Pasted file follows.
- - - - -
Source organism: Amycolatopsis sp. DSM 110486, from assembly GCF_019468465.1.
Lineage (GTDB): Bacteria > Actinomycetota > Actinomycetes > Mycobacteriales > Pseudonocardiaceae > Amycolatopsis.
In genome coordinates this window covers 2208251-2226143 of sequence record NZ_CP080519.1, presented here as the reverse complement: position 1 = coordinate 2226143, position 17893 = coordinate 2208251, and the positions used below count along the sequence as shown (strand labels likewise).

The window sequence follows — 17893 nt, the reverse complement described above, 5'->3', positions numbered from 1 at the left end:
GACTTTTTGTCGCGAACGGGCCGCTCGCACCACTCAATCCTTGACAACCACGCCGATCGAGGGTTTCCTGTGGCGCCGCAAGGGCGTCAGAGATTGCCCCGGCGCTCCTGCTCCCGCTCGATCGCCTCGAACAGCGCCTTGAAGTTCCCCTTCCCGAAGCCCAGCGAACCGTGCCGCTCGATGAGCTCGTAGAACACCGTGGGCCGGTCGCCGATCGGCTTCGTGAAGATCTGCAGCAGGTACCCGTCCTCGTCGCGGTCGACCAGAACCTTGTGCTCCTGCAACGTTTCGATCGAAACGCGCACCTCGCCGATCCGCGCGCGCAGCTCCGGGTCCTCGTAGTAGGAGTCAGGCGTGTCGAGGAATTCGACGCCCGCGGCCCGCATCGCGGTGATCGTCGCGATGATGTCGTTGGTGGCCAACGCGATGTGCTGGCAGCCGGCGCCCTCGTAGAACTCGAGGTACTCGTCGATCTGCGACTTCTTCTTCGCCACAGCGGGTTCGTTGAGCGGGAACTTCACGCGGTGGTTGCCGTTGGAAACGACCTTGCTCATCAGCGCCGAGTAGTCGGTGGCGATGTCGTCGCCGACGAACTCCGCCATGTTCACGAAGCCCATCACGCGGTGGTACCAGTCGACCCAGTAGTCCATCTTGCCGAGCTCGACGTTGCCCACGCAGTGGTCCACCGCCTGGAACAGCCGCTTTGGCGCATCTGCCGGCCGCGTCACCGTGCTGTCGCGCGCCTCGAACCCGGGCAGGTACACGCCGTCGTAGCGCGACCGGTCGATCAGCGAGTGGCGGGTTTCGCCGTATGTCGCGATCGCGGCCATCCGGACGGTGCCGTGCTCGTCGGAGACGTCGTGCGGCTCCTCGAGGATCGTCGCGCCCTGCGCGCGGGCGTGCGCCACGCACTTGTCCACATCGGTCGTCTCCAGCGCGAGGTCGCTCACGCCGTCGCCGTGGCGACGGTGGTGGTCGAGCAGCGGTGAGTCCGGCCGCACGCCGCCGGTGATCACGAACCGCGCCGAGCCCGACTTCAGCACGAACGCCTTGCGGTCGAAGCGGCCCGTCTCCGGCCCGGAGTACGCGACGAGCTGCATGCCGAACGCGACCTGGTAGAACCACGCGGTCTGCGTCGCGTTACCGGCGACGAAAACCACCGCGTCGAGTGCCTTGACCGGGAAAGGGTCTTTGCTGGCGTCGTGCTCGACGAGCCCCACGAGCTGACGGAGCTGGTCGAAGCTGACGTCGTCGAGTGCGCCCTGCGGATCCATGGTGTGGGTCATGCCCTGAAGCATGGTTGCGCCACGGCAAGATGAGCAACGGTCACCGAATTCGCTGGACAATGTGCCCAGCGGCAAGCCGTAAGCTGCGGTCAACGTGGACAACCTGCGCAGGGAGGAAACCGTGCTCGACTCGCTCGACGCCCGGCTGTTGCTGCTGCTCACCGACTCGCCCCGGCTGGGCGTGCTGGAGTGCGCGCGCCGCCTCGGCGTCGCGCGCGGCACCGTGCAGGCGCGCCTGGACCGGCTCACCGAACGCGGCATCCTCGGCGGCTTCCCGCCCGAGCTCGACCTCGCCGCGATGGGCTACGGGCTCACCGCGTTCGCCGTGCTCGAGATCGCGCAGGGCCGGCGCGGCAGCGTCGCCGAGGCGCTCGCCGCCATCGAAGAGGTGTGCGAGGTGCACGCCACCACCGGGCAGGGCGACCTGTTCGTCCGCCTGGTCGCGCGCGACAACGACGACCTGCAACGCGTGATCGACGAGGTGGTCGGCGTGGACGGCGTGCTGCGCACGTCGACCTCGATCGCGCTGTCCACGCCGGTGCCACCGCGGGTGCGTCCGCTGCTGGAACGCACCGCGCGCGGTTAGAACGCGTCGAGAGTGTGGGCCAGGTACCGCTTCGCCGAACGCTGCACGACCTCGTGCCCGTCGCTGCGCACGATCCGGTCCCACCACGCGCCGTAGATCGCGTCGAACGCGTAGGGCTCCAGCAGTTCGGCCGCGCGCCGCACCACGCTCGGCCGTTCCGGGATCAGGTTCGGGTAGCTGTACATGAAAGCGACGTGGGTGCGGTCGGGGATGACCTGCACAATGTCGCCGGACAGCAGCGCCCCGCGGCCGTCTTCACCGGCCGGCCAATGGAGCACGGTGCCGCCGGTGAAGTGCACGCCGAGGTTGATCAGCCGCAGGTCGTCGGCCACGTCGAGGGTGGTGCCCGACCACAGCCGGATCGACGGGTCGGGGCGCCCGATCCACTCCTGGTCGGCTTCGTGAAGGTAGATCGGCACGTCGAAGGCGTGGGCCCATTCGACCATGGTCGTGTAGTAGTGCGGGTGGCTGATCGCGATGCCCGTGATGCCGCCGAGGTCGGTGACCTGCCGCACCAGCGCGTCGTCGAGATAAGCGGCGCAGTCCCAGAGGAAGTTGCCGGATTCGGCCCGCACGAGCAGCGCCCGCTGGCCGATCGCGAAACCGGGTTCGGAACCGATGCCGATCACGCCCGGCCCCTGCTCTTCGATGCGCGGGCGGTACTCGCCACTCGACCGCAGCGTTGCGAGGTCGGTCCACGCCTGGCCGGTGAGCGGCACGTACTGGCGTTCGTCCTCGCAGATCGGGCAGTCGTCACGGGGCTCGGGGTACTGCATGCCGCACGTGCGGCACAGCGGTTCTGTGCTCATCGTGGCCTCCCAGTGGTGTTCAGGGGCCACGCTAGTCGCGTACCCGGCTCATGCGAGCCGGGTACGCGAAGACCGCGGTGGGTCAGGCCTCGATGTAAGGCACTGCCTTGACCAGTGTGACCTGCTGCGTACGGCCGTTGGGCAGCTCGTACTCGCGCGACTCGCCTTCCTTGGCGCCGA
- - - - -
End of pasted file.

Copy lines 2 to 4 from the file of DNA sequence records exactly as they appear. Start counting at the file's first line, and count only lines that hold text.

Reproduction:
Lineage (GTDB): Bacteria > Actinomycetota > Actinomycetes > Mycobacteriales > Pseudonocardiaceae > Amycolatopsis.
In genome coordinates this window covers 2208251-2226143 of sequence record NZ_CP080519.1, presented here as the reverse complement: position 1 = coordinate 2226143, position 17893 = coordinate 2208251, and the positions used below count along the sequence as shown (strand labels likewise).

The window sequence follows — 17893 nt, the reverse complement described above, 5'->3', positions numbered from 1 at the left end: